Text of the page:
Canadian retailers could start selling cannabis-infused foods, drinks and topicals as early as mid-December, putting the pressure on life insurance companies to fine-tune their approach towards cannabis users in the meantime.
The task is a big one for insurance companies, which need to decide how to assess the risk of a substance that they still don’t know the long-term impact of.
Previously, many life insurers had treated cannabis users like cigarette smokers, who pay about two or three times more in premiums than non-smokers with standard policies. But when Canada began legalizing cannabis for recreational use, insurers have increasingly started to take a different approach altogether for cannabis users — provided there is no tobacco or nicotine in the products they use. This is partly because some in the insurance industry believe that cannabis use is less risky than smoking cigarettes.
Many insurers now set a limit for how much cannabis their customers can use before they have to pay higher premiums. On average, that limit ranges from two to four times a week — and it usually doesn’t matter what form the cannabis comes in.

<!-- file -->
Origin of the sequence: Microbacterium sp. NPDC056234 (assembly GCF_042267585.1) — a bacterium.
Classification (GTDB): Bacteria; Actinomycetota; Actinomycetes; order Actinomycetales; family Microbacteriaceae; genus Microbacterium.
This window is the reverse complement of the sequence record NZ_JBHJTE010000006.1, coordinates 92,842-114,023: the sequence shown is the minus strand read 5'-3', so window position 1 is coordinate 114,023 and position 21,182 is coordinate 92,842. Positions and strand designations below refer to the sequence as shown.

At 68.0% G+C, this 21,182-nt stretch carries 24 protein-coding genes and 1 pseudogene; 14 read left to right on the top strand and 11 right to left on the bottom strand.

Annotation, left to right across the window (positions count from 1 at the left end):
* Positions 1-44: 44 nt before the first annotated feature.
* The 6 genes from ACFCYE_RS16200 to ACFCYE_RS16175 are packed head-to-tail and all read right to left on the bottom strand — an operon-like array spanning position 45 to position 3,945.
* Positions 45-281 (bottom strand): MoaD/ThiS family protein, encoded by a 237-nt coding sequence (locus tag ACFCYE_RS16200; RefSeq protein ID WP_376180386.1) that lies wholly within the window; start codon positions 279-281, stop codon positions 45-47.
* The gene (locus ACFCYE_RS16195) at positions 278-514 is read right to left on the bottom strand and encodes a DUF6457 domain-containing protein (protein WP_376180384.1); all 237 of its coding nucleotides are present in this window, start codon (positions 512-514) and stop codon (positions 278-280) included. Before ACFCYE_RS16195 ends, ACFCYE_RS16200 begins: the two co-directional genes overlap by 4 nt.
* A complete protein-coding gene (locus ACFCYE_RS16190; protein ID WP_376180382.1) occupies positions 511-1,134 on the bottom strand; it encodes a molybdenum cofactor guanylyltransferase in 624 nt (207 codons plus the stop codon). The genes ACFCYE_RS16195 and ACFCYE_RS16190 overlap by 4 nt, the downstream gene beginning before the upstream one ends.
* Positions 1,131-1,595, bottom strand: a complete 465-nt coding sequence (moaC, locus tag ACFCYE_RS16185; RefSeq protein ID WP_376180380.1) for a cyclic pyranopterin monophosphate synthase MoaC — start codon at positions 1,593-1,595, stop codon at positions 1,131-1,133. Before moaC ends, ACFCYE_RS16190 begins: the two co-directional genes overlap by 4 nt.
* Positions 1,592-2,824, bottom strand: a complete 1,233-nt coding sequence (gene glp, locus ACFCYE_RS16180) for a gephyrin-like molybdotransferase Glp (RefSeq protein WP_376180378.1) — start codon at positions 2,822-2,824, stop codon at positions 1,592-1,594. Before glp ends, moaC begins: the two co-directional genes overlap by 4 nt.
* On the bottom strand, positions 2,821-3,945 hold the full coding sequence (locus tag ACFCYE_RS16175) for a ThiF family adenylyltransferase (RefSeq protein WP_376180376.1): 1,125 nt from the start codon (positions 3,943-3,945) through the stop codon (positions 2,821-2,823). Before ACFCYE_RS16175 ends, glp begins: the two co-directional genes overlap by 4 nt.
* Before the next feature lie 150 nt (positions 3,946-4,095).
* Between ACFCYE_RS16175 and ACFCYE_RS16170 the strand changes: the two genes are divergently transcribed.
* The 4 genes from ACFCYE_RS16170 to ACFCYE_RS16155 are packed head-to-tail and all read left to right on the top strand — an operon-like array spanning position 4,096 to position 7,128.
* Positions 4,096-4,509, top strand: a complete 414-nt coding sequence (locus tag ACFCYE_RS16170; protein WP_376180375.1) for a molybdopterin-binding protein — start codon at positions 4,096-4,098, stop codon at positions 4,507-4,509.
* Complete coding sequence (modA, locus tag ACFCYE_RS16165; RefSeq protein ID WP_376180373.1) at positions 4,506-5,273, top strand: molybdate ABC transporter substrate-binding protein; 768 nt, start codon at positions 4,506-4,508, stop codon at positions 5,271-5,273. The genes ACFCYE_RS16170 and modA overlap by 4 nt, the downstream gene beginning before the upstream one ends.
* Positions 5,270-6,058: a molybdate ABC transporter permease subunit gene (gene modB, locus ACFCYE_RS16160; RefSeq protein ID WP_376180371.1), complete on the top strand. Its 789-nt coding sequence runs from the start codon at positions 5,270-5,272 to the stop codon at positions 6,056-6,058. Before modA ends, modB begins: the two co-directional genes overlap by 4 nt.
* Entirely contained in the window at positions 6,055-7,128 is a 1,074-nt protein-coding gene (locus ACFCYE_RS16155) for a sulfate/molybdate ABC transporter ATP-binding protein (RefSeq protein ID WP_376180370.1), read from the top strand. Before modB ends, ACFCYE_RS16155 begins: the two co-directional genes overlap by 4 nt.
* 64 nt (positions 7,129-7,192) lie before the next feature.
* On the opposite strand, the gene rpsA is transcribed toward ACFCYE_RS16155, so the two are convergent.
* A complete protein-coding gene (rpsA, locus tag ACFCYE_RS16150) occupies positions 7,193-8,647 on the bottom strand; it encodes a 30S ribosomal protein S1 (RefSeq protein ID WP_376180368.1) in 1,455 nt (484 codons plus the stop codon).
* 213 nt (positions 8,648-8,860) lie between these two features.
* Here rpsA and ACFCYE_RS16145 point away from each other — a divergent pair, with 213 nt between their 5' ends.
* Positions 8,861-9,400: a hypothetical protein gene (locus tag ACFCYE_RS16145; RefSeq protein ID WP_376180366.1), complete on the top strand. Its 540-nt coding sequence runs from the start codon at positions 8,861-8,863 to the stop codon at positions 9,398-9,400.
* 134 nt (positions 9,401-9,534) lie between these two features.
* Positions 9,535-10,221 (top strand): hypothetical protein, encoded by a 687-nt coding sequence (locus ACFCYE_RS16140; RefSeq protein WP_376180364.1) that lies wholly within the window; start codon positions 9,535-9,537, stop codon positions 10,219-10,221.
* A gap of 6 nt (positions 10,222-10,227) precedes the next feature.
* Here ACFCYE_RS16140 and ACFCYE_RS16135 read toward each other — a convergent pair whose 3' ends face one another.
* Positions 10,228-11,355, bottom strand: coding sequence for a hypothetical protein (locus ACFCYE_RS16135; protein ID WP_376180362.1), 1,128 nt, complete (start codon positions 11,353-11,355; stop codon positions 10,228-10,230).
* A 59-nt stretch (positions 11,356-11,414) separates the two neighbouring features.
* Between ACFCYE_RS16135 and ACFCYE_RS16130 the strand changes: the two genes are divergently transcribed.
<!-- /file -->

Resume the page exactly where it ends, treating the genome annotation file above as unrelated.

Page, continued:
“More than four, then you would still be treated as a non-smoker with most companies, but there would be an extra rating or extra premium attached to that marijuana use,” Lorne Marr, LSM Insurance’s director of new business development, told the Globe and Mail last week. “And most companies treat the edibles as similar to smoking.”
But other insurers are more careful to make too many rules before they have more data on how cannabis impacts health.
Take the Canadian Life and Health Insurance Association, for instance. A spokesperson from the organization said that while its members will take recreational and medical cannabis use into account while assessing risk, they are still “continuing to assess the risks of any form of cannabis and will make adjustments to the risk profile as cannabis becomes more prominent in the market and more evidence of health impacts are known.”
Of course, consumers stand to be impacted by legalization, too. As it stands, cannabis users are at higher risk of being charged higher premiums than non-users. And while it may be tempting to lie about how much you use, that strategy could ultimately backfire on you when it comes time to make a claim, said lawyer David Share, who specializes in insurance claims.
Insurance companies can deny any claims where it’s founded the policyholder didn’t tell the truth. That means a benefit might not be paid out if you die and it’s found that you smoked cannabis frequently when you said you didn’t.
“Disclosure is very, very important on these applications to be accurate … Insurance companies will look under every rock to find some way to not pay,” said Share.